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Susan Adcox

A Plug for Being Unplugged

By March 5, 2013

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I recently spent a wonderfully relaxing week on a cruise, and one of the most relaxing things about it was being away from technology. I didn't check my email once. I lived without Facebook and Words With Friends. Whole groups of people were dining and sightseeing and hiking, and no one was dragging their finger across a screen. When my companions and I had a question about something, we were reduced to wondering about it and postulating answers, rather than pulling out a smart phone and receiving immediate gratification.

The moratorium on technology was primarily driven by economic forces. The Internet is available on cruise ships, but on our ship access went for 75 cents a minute. When we were ashore, we didn't want to waste our precious time looking for a library or Internet cafe.

Appropriately, most of the National Day of Unplugging (March 1-2) passed while we were still unplugged. But Wayne Parker, Guide to Fatherhood, featured an excellent article about technology addiction, including a list of warning signs. In other technology news, a UK survey revealed that grandchildren are turning to their gadgets for the answers that they used to get from grandparents. They are more likely to Google how to sew on a button than to ask Grandma or Grandpa. That doesn't disturb me too much. Their smart phones can't drive them to the park, bake cookies with them or share a wild game of Four Square.

There will always be a place for grandparents.

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Comments
March 6, 2013 at 8:46 pm
(1) Alyssa says:

I took a cruise in October, and being unplugged was one of the main lures. We didn’t even consider paying the outrageous fees for internet access–being forced to stop thinking about school and work is the very reason we could relax and enjoy the trip.

March 7, 2013 at 8:13 am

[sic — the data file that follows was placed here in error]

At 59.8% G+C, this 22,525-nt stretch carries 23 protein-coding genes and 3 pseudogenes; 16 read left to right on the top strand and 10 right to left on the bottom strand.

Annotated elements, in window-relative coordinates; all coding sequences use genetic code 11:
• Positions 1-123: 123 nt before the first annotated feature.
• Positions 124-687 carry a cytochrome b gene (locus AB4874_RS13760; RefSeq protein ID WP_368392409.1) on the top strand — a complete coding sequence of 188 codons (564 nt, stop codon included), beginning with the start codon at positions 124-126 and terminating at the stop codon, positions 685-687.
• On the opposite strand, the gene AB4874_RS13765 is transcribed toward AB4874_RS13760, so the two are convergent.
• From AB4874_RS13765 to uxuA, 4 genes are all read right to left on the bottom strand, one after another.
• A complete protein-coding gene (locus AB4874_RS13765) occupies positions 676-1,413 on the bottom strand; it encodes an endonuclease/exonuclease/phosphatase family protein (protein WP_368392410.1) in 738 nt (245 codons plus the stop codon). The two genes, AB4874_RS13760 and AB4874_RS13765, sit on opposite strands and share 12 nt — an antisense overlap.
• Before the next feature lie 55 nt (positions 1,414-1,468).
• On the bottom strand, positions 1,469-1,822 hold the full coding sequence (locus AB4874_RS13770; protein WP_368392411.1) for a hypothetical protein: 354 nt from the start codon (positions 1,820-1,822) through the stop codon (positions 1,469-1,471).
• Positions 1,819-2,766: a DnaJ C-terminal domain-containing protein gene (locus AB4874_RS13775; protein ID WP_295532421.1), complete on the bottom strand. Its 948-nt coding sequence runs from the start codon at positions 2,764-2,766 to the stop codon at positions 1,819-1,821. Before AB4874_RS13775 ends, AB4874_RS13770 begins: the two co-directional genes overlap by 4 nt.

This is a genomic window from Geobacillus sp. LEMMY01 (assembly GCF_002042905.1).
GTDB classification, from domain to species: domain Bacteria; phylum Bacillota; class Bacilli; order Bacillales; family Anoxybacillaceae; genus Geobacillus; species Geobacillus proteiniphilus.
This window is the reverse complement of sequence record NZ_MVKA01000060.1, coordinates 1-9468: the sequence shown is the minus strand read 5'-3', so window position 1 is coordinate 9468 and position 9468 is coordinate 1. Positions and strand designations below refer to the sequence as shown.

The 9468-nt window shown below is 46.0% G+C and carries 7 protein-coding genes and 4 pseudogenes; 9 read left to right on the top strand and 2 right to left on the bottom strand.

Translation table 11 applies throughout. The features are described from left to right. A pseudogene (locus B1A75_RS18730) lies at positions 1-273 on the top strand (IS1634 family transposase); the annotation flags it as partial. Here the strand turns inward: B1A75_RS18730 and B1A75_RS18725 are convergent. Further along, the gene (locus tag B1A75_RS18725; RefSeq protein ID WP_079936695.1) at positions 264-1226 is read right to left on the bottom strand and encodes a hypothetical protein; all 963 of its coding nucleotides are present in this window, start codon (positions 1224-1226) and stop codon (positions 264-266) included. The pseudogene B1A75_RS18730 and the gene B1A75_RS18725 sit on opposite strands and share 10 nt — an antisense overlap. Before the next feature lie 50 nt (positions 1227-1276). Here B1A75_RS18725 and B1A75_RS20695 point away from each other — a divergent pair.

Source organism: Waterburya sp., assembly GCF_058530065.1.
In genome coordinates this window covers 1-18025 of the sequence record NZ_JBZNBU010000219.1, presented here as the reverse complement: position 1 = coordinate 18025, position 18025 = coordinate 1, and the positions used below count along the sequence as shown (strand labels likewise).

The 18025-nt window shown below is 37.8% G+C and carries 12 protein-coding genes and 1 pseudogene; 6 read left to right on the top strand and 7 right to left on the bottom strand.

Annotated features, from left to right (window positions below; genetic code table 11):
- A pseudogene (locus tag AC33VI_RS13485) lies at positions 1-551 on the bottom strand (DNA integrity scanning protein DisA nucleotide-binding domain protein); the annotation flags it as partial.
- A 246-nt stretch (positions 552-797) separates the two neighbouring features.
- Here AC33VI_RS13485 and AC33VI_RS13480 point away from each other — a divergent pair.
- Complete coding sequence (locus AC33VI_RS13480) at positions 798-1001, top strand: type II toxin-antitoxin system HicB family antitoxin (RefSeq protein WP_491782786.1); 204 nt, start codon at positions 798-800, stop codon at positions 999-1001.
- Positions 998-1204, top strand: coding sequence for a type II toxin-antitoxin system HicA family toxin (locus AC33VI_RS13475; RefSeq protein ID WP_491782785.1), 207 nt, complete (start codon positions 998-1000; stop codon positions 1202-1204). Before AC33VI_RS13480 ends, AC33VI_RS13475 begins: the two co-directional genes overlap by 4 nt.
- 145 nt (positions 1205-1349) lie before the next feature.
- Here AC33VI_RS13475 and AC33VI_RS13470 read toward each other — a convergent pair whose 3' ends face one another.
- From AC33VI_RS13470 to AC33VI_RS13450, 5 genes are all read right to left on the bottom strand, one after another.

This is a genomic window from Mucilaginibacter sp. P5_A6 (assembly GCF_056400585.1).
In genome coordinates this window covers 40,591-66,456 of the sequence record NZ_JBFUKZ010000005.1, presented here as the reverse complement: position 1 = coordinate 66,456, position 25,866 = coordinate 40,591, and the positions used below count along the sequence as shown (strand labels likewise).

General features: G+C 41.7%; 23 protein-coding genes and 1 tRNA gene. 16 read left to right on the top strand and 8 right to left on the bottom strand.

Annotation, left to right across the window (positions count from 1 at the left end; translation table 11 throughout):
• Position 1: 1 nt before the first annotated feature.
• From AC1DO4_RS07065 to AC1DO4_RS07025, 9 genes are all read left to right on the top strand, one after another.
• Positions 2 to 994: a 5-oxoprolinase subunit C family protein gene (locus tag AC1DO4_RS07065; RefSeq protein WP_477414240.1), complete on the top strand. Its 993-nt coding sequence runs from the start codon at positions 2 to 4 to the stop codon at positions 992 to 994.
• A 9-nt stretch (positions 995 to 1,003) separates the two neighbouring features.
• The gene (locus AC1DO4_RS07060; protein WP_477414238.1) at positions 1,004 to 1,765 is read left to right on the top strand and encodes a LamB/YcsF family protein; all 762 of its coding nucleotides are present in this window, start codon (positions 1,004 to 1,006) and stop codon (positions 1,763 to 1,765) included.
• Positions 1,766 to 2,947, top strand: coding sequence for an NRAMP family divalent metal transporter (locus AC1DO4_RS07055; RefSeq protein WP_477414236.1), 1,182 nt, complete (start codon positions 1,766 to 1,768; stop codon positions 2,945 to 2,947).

(2) Judy @GrandparentsPlus2 says:

Balancing social media and real life is certainly an interesting topic that could be debated from all sides. On days that I’m involved in a project, I give social media and the computer a few minutes. On days when I’m feeling more inclined to relax, I give it more time. But, I refuse to give up “living” for an on-line existence. I think at some point, people will realize how much of their “life” they gave up being on line and how many experiences and fun they missed.

March 7, 2013 at 5:28 pm
(3) Grandma Kc says:

Smart phones and electronic devises also can’t give hugs! The internet can not tell them the wonderful stories of what their parents were like at their age. We grandparents can not be replaced! And I do think unplugging once in a while — like during dinner — is a really good idea!

March 11, 2013 at 4:30 pm
(4) Joyce says:

Susan, I’m so happy you had a chance to get away on such a nice trip!
Techno gadgets in the hands of my daughters drive me nuts! We cannot have a decent conversation without a friend “beeping in,” texting, or posting on FB. Eyes are constantly on those screens! But if I don’t pick up my landline or basic cell the second they call, I get follow-ups demanding, “Where were you? We were sooo worried!” I miss the good old days – or maybe I should go on a cruise that lasts the rest of my life!

March 12, 2013 at 4:41 pm
(5) Nina Lewis says:

A cruise, how fun!! I totally agree with you about being unplugged when traveling internationally. I’d rather be soaking up the sights and enjoying the country than being on Facebook, Twitter, or Pinterest!

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